What is the adventure design model for CoC ? I am not aware of a mechanical one. In terms of adventure structure, I would think the power disparity will make a huge difference. In CoC the investigators manage to, barely, prevent the Old One from entering by picking up enough "keys" and solving the "puzzle". In ArM the PCs face the Old One, and enslave/kill/force (or just convince) it. Not a whole-lot of difference plot-wise, but a huge difference mechanically, as you actually need ArM spells to penetrate that demon's MR once his True Name is known; to pierce through the Faerie Lord's illusions and break his curse once his Sovereign Ward is utilized; to kill the dragon once the sympathetic connections are obtained; to defeat their fellow magus in wizard's war; and so on. (And this without even getting into the problem that this whole model of adventure design fails in a vanilla 5e game IMHO, as magi quickly get so powerful they don't really need to jump through hoops, and can just use brute force again.)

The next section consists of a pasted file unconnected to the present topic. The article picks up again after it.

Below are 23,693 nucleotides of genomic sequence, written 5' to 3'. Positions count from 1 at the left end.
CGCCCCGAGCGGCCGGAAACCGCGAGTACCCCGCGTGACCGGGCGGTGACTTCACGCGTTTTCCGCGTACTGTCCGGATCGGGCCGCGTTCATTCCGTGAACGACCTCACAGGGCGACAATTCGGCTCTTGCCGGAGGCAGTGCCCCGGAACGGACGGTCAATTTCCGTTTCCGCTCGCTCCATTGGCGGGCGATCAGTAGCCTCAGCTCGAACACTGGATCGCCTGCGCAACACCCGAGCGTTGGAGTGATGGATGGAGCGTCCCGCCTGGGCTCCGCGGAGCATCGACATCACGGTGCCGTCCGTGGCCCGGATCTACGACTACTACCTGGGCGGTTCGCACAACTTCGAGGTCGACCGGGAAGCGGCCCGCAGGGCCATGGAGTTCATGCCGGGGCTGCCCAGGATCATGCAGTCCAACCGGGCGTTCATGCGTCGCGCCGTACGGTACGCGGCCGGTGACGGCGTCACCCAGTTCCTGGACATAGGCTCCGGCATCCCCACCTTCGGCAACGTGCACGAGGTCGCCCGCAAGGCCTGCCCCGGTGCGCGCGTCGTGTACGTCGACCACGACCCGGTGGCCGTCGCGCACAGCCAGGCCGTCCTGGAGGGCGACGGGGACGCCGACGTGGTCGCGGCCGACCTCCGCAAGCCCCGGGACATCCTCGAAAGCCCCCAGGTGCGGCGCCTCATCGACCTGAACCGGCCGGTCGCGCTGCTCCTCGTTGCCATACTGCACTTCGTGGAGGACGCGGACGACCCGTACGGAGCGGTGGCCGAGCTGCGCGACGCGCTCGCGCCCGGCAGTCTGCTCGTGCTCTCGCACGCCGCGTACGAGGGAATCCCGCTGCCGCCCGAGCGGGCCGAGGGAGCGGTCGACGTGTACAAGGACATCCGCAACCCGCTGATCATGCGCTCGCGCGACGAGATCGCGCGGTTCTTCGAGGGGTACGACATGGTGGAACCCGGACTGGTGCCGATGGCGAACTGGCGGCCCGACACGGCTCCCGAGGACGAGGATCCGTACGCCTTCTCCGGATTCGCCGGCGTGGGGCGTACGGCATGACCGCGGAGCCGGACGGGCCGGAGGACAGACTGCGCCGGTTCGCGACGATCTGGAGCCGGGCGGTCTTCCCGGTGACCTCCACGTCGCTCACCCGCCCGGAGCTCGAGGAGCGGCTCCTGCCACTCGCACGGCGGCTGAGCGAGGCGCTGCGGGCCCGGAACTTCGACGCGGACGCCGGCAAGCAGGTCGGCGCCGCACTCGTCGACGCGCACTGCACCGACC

So unlike CoC, in ArM the boss monsters generally need to be so powerful or strange they can't be affected by PC magic, yet obtaining some knowledge (True Name...) or resources (spells to affect ghosts...) would enable the PCs to affect them. This is a rather delicate balance, really.

My poin

My point, I guess, is that in both games my design philosophy tends to avoid putting the players against antagonists face-to-face and instead to make them about investigation, research, and strategy.

I guess so. I think this makes adventure design harder. It's much easier to string a few combat encounters together with some thin plotline then to figure out how to make the PCs investigate, research, and strategize in a satisfying way against the antagonist's actions.

I suggest the following for the "archetypal Ars Magica adventure structure":